N.Y. wayfinding maps help subway users orient themselves

Posted on August 12, 2014

Photo courtesy WalkNYC
Photo courtesy WalkNYC
The Metropolitan Transportation Authority (MTA) and New York City Department of Transportation (DOT) teamed to install new wayfinding maps throughout the city, making it easier for subway customers to orient themselves and learn what a neighborhood has to offer as they step out of a subway station.

The next generation of the subway system’s helpful neighborhood map is being installed in all 468 subway stations.

Previously, the MTA had 68 different neighborhood maps in stations around the system. The same map was used in several stations and covered a radius between 15 and 30 blocks. At 46 x 59 inches, the new maps are identical in size to the old neighborhood maps, but with a coverage radius of about 12 blocks, they provide each station with a unique map centered on the station.

The new maps use the same base map as DOT’s WalkNYC wayfinding signage program, which provides detailed, location-specific maps and directional information to people navigating the city’s streets. However, they have been adapted to the subway with lighter base colors; subway lines and station footprints; and local, limited and Select Bus Service (SBS) routes.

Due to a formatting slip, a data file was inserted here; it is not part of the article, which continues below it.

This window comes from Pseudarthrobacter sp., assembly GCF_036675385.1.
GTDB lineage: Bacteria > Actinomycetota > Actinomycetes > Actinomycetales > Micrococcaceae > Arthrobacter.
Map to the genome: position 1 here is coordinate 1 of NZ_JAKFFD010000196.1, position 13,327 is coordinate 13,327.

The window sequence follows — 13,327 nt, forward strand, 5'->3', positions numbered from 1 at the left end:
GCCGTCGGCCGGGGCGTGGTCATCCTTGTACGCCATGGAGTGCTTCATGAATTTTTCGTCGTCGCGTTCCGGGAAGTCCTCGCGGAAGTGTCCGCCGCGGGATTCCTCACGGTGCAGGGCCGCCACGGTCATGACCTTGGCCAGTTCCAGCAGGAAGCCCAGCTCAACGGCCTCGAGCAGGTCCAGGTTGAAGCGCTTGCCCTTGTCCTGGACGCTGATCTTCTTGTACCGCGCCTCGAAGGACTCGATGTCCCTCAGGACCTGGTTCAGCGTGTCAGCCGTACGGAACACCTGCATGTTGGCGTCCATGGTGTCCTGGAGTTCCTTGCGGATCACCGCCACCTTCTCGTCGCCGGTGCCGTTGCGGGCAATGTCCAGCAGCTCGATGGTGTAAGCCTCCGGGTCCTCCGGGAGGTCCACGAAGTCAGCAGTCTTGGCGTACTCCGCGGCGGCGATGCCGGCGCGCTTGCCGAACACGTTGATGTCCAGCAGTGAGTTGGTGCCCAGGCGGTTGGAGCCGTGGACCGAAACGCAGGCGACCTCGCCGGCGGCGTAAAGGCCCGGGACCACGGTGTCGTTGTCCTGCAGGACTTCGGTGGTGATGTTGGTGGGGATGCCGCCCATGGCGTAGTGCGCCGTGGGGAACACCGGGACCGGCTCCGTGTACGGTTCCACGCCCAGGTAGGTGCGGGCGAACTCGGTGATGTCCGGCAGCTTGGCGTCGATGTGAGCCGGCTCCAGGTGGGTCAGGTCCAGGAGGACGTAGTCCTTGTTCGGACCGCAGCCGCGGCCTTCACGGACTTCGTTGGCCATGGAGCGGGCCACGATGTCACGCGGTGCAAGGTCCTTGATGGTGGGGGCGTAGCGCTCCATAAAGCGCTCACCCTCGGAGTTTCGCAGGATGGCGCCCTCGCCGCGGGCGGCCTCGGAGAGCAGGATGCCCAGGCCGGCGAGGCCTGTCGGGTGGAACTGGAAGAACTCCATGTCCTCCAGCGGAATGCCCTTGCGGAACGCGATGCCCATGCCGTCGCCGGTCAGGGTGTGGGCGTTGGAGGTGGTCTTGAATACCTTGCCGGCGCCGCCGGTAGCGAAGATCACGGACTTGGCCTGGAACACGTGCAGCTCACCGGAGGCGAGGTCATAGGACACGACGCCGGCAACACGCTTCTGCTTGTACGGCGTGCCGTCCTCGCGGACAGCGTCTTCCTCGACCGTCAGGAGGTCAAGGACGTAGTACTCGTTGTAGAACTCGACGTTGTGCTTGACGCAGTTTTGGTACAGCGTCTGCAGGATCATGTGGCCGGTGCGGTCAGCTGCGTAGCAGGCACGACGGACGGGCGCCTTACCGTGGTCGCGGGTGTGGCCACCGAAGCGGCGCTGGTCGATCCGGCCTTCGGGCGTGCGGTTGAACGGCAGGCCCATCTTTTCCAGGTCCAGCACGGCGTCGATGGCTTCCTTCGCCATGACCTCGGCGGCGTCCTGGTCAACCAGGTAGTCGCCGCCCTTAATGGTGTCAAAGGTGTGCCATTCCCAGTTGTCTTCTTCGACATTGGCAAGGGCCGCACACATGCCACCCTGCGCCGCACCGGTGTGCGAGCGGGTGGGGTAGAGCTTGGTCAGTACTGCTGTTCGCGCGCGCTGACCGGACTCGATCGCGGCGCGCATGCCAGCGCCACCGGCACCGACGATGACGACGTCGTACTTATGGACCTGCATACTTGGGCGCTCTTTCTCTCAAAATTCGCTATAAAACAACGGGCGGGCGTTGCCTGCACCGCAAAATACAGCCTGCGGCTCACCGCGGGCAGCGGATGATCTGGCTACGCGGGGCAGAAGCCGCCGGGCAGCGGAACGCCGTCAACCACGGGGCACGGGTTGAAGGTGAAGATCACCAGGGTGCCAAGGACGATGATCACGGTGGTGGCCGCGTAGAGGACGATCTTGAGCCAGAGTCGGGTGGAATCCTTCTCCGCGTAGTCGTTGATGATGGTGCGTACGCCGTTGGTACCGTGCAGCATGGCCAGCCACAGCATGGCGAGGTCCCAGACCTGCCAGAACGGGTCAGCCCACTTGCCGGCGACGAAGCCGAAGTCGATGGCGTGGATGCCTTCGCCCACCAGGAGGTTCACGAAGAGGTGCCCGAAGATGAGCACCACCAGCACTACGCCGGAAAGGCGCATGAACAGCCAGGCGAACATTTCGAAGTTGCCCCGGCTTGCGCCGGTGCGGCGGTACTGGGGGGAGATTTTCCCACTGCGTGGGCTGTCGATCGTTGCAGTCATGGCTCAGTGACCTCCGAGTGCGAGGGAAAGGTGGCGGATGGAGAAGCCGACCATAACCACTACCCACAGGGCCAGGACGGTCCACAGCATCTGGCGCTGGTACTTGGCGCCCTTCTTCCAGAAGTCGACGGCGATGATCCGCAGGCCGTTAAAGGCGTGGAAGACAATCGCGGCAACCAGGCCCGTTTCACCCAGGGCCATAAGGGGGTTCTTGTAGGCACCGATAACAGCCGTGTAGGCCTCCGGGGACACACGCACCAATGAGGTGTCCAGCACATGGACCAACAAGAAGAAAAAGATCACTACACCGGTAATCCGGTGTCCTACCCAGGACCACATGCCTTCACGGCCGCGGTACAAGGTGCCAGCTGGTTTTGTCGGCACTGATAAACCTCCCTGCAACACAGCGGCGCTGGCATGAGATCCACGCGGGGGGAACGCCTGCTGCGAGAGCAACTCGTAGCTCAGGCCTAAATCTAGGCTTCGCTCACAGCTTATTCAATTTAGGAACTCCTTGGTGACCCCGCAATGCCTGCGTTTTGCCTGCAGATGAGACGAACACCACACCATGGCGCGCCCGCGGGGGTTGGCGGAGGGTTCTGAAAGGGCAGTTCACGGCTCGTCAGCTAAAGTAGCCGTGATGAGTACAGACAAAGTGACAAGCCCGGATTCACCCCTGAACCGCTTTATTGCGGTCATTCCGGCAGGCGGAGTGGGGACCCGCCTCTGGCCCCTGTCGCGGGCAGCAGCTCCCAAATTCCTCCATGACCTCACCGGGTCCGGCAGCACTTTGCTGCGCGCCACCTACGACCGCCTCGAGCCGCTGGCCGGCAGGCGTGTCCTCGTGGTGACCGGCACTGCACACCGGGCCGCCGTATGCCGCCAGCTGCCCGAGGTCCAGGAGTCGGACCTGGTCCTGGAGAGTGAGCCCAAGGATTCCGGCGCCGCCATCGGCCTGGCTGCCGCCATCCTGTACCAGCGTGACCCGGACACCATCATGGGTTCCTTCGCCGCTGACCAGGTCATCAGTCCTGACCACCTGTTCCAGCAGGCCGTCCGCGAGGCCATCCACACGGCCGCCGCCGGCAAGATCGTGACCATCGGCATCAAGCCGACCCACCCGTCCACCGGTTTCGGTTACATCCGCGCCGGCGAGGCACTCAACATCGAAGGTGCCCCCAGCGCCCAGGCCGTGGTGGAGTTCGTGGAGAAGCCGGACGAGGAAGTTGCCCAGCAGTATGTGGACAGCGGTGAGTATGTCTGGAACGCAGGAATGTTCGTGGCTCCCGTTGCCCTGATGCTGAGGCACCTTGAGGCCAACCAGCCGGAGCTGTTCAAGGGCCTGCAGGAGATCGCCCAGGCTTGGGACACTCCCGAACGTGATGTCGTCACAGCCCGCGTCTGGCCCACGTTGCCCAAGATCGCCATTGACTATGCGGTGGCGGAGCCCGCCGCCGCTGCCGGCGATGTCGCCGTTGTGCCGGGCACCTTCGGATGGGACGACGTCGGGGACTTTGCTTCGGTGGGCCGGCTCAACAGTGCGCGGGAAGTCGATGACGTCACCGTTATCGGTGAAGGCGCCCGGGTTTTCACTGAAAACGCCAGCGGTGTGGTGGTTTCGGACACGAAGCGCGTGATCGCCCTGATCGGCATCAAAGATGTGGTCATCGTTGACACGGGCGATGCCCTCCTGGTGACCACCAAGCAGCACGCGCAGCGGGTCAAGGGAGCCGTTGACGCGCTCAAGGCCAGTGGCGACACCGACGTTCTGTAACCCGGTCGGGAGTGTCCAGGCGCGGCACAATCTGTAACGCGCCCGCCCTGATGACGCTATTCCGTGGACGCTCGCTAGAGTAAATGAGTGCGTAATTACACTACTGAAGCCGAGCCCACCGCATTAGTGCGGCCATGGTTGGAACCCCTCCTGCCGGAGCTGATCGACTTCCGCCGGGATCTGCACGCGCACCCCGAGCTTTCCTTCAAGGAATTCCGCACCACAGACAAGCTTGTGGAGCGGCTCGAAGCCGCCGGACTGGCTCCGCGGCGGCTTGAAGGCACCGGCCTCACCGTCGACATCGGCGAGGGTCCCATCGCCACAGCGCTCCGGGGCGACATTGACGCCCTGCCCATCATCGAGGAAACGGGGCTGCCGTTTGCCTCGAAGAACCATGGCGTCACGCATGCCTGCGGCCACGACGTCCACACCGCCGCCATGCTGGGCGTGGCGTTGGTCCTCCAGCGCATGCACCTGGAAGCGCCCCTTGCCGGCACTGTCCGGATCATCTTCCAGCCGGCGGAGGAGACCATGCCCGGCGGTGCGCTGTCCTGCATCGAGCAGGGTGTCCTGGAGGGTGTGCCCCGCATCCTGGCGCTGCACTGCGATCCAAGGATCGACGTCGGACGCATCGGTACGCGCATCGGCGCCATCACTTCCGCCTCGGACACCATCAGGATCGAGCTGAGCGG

So far, DOT has employed the maps on its pedestrian wayfinding signs, on Citi Bike kiosks and at prototype installations of the new SBS totems, which provide real-time bus arrival information at SBS stations using MTA’s BusTime data feed. With the addition of these new neighborhood maps in the subway, there will be a standard wayfinding map for pedestrians, transit riders and cyclists alike for the first time in New York City history.

The WalkNYC wayfinding system was designed for DOT and adapted for MTA’s use in the subway by PentaCityGroup, a joint venture between City ID, Pentagram, T-Kartor, Billings Jackson Design and RBA Group.

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